Monday, October 14, 2013
Building An Audience -- Breaking Bad Style
Some of the recent shows I've discovered on Netflix after they initially aired include:
Sherlock: I've watched both seasons twice now and can't wait for more of this modernized version of the Arthur Conan Doyle series. Best bromance on television.
Ripper Street: Fantastic cop series focused on the birth of modern forensics in Victorian London. Creepy, too, as it takes place in the shadow of the Jack the Ripper murders, 1889.
Nikita: Excellent reinterpretation of the original story about juvenile delinquents who are kidnapped and trained to become government assassins. That woman kicks ass!
The Fall: Brilliant acting in this show as we watch the Belfast police try to solve a string of serial murders. The audience knows who the killer is so the tension comes from the psychological behavior of the main characters, as we watch them work through their individual flaws and strengths.
And the newest show I'm catching up on is, of course, Breaking Bad, which brings me to the main author-centric point of my post. Ha! You didn't think there was one, did you?
Breaking Bad first aired on AMC in 2008. During its first season it garnered fewer than a million viewers. But those who watched it really, really liked it. A lot. The show came back the next season, still doing what it did best, and viewership grew to a modest one and a half million. Props to AMC for not canceling the show based solely on the numbers, because by the time Breaking Bad ended after six seasons it had over ten million viewers and was THE show everyone was talking about. A lot of that success had to do with previous episodes still being available for new fans to watch and get caught up on. When the season finale aired two weeks ago, all those latecomer fans were there for the ride.
Here's a quote from an article at The Motley Fool concerning the show's success:
"The most obvious lesson is that in today's media environment, it can really pay off to nurture what at first appears to be an unsuccessful series. Compared to a decade ago, it's fairly easy for new viewers to catch up on old episodes and become fans, meaning that low initial ratings don't necessarily toll a death knell for the series."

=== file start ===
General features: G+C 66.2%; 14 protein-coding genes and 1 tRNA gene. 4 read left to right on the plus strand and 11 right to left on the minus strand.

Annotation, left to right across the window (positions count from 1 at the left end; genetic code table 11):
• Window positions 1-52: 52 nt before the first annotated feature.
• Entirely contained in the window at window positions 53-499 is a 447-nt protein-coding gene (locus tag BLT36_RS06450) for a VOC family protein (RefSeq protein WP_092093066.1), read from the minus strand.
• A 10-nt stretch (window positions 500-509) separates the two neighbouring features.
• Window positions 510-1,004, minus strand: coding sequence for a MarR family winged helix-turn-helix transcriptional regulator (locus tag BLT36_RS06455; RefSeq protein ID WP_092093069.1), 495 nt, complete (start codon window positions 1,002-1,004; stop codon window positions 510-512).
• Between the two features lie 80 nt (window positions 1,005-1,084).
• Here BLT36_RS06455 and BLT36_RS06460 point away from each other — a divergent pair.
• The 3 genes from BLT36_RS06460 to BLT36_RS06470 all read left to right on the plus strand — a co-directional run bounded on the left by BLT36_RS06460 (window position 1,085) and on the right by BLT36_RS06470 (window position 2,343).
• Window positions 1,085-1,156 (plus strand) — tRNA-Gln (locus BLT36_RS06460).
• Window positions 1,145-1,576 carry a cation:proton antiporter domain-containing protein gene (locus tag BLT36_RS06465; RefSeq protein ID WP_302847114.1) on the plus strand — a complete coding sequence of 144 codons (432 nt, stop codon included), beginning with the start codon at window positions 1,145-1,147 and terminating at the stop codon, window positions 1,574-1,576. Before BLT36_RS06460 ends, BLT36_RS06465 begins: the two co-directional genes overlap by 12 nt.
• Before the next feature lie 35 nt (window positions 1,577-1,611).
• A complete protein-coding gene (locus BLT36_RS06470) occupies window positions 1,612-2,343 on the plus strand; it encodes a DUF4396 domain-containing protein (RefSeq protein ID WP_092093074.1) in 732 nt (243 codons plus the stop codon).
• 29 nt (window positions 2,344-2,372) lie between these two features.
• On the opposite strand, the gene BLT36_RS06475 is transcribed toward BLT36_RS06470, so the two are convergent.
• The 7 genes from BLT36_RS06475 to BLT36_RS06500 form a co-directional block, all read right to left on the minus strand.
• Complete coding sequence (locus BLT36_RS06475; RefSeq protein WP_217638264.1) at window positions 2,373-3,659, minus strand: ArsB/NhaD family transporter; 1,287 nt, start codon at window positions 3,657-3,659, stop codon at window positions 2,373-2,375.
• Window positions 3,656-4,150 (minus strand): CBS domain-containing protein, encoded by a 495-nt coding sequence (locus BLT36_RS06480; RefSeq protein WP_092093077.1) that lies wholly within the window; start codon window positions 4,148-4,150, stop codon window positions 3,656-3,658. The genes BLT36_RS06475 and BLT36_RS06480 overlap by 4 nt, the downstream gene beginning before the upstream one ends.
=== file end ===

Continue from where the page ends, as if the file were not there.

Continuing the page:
That is brilliant, and I wish more media honchos respected the power of letting an audience build. Shows (and books) don't always fail because they aren't good enough. Sometimes they fail because the timing isn't right (schedules, hello!), or word-of-mouth hasn't had a chance to reach the right ear (I didn't know anyone who was watching BB early on), or maybe there's a miscue in the perception of a show versus the actual content (At first I wasn't keen on watching a series about methamphetamine drug pushers, but it is so much more than that).
AND what I would propose is that there's a lesson in all of this for authors, especially those who self-publish. Traditional publishers have always relied on their backlist (older books still available for sale) for a big chunk of their income. Having those stories out there increases the chances of finding new readers. The more stories the better. Get 'em hooked on an author, and chances are they'll come looking for more.
This is why it's important to have multiple works available when you're published. The more stories out there, the more likely someone will stumble across your work. Plus, if they like what they've read, they'll probably go looking for more. It's really important for growing a reader base that they have that opportunity.
This is also why, as a SLOW writer, I've been waiting to attempt publishing until I've completed at least two of the novels in my trilogy. We all hope, in our wildest dreams, that someone will want to read more stories from us. If they do, they'll want them sooner rather than later in this digital age of instant download. If you're a slow writer, that's a challenge. But we've got to have something more to offer readers after they've devoured that first book. As authors it's important to develop a backlist for people to discover on their own schedule. Then, if we're lucky, we can start to nurture a slow but steady following -- Breaking Bad style.
Are you watching any of these shows? Got a publishing strategy? If you're published, have you seen your audience build with multiple works out there?
** Edit: I'm adding a link about the idea of 1,000 true fans for further reading via The Technium, as pointed out by rocking blogger E.J. Wesley in the comments.
* I'm only on season 2 of Breaking Bad so NO SPOILERS!!!!!!!!!!!!!!!!! Really, I've done well to avoid most news about this show so far. I have no idea what's happening next. :))